Lee Jeffries

British Photographer

From www.yellowkorner.com
Lee Jeffries lives in Manchester in the United Kingdom. Close to the professional football circle, this artist starts to photograph sporting events. A chance meeting with a young homeless girl in the streets of London changes his artistic approach forever. Lee Jeffries recalls that, initially, he had stolen a photo from this young homeless girl huddled in a sleeping bag. The photographer knew that the young girl had noticed him but his first reaction was to leave. He says that something made him stay and go and discuss with the homeless girl. His perception about the homeless completely changes. They become the subject of his art. The models in his photographs are homeless people that he has met in Europe and in the United States: «Situations arose, and I made an effort to learn to get to know each of the subjects before asking their permission to do their portrait.» From then onwards, his photographs portray his convictions and his compassion to the world.

"If you will forgive my indulgence, This work is most definitely NOT photojournalism. Nor is it intended as portraiture. It's religious or spiritual iconography. It's powerful stuff. Jeffries gave these people something more than personal dignity. He gave them a light in their eyes that depicts transcendence, a glimmer of light at the gates of Eden, so to speak. The clarity in their eyes is awesome to behold, as if God is somewhere in there. He has made these people into more than poor old broken homeless people lazily waiting for a handout from some urbane and thoughtful corporate agent. He infused them with light, not darkness. Even the blind guy has light pouring from his sightless eyes. I think Jeffries intended his art to honor these people, not pity them. He honors those people by giving their likenesses a greater meaning. He gives them a religious spiritual significance. He imbues them with the iconic soul of humanity. I think that's what he was trying to do, at least to some degree thereof."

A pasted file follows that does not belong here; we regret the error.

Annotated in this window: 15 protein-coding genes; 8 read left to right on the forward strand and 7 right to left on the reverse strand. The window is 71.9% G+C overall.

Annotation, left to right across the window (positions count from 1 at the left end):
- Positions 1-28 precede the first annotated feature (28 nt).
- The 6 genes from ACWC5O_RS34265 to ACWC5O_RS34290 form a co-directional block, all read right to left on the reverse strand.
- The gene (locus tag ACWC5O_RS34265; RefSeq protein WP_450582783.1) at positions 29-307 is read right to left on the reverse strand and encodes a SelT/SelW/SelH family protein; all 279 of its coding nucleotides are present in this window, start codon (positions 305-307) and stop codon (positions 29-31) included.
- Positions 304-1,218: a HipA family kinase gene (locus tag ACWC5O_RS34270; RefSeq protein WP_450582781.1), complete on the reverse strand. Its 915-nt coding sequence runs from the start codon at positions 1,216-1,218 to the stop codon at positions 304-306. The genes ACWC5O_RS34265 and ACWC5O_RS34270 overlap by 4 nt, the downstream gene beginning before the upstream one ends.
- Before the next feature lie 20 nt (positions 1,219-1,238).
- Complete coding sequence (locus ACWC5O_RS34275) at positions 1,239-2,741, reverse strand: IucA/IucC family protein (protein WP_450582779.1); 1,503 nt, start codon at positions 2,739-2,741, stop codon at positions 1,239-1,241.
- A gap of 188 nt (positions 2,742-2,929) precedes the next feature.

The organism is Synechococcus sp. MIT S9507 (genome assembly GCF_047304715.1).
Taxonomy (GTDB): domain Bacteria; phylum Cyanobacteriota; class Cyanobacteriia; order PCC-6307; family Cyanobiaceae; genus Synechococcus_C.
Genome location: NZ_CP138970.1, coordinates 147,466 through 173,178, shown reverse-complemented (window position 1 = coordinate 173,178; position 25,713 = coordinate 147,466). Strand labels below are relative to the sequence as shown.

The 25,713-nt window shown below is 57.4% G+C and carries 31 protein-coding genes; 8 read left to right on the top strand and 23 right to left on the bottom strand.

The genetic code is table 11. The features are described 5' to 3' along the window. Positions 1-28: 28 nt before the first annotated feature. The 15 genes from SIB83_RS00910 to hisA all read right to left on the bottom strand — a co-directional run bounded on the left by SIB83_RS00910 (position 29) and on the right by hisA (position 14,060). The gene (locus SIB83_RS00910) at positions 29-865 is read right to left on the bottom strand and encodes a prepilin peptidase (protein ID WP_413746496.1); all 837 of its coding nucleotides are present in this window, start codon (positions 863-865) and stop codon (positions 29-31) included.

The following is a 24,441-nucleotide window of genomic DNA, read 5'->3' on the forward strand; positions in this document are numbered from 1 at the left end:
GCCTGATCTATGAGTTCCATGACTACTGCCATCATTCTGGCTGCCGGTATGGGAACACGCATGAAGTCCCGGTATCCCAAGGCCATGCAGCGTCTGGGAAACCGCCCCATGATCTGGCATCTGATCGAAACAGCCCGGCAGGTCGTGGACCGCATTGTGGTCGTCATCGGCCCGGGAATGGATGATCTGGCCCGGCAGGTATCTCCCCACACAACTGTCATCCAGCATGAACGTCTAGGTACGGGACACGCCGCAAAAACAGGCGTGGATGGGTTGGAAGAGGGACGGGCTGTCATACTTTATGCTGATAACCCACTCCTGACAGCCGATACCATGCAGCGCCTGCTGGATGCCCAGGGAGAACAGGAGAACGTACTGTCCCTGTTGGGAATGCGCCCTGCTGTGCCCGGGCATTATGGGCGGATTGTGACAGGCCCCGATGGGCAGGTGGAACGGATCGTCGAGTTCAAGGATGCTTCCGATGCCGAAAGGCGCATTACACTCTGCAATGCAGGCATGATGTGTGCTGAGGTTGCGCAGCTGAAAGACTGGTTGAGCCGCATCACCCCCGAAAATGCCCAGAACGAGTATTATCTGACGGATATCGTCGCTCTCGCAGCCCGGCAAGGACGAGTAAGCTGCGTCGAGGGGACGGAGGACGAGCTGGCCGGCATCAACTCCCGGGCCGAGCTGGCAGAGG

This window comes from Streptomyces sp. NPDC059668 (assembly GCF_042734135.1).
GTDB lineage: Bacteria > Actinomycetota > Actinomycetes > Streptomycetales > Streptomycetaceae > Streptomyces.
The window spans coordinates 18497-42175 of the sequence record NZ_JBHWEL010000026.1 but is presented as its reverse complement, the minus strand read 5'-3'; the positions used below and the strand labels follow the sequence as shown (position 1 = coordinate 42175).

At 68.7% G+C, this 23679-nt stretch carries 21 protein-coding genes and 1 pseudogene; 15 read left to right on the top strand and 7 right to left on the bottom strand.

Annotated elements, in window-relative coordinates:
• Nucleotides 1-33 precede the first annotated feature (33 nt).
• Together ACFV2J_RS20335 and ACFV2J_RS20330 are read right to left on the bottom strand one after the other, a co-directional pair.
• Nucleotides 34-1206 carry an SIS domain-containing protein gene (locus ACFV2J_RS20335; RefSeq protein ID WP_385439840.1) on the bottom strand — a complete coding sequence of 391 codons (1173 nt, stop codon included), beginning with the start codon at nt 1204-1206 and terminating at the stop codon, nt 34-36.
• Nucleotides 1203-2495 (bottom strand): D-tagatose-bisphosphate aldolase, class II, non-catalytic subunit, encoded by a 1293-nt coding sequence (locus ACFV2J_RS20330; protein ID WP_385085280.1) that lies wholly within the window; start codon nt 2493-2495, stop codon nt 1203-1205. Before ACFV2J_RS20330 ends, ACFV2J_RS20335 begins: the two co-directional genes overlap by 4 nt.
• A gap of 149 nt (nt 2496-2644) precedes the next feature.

All about Lee Jeffries:

AAP: When did you realize you wanted to be a photographer?
I'm an accountant actually. Photography is something I do when I'm not doing that.

AAP: Where did you study photography?
Self taught. No formal qualifications whatsoever.

AAP:Do you have a mentor?
Nope.

AAP: How long have you been a photographer?
About 5 years now.

AAP: Do you remember your first shot? What was it?
My first street photograph was a young girl homeless girl in London. The story is all around the net now. My first real photograph was the woman praying in Rome. That's where the artistry began.

AAP: What or who inspires you?
Emotion. People. Empathy for the suffering of others.

AAP: How could you describe your style?
My own. If it looks good to me then I'm more than happy. Much more than that though...i have to feel an image. I throw it out if I dont.

AAP: What kind of gear do you use? Camera, lens, digital, film?
Digital. Old beat up Canon 5d mark 1

AAP: Do you spend a lot of time editing your images?
Some take 5 minutes...some take longer...much longer. Depends on my mood. If I'm particularly into an image emotionally I will linger for hours listening to classical music over all the details.

AAP: Favorite(s) photographer(s)?
James Nachtwey, Stephan Vanfleteren

AAP: What advice would you give a young photographer?
Concentrate on shooting an image. There is no substitute for emotion. A $5,000 camera wont save an image nor will hours in PS. You have to capture something from the outset. always get that bit right.

AAP: What mistake should a young photographer avoid?
Not trusting their instincts.

AAP: An idea, a sentence, a project you would like to share?
Just completed a year long project for Terrence Malick.

AAP: Your best memory has a photographer?
Everytime I meet somebody on the street. nothing beats being out there.

AAP: If you could have taken the photographs of someone else who would it be?
My fave image from anyone, anywhere: Katarina Smuraga. Emotion. Genuine or not it has me totally convinced and shakes me to the core each time I view it. I often linger for hours into those watery eyes.

AAP: Anything else you would like to share?
Exhibition opens in Rome on 18th October at the Museo di Roma in Trastevere.
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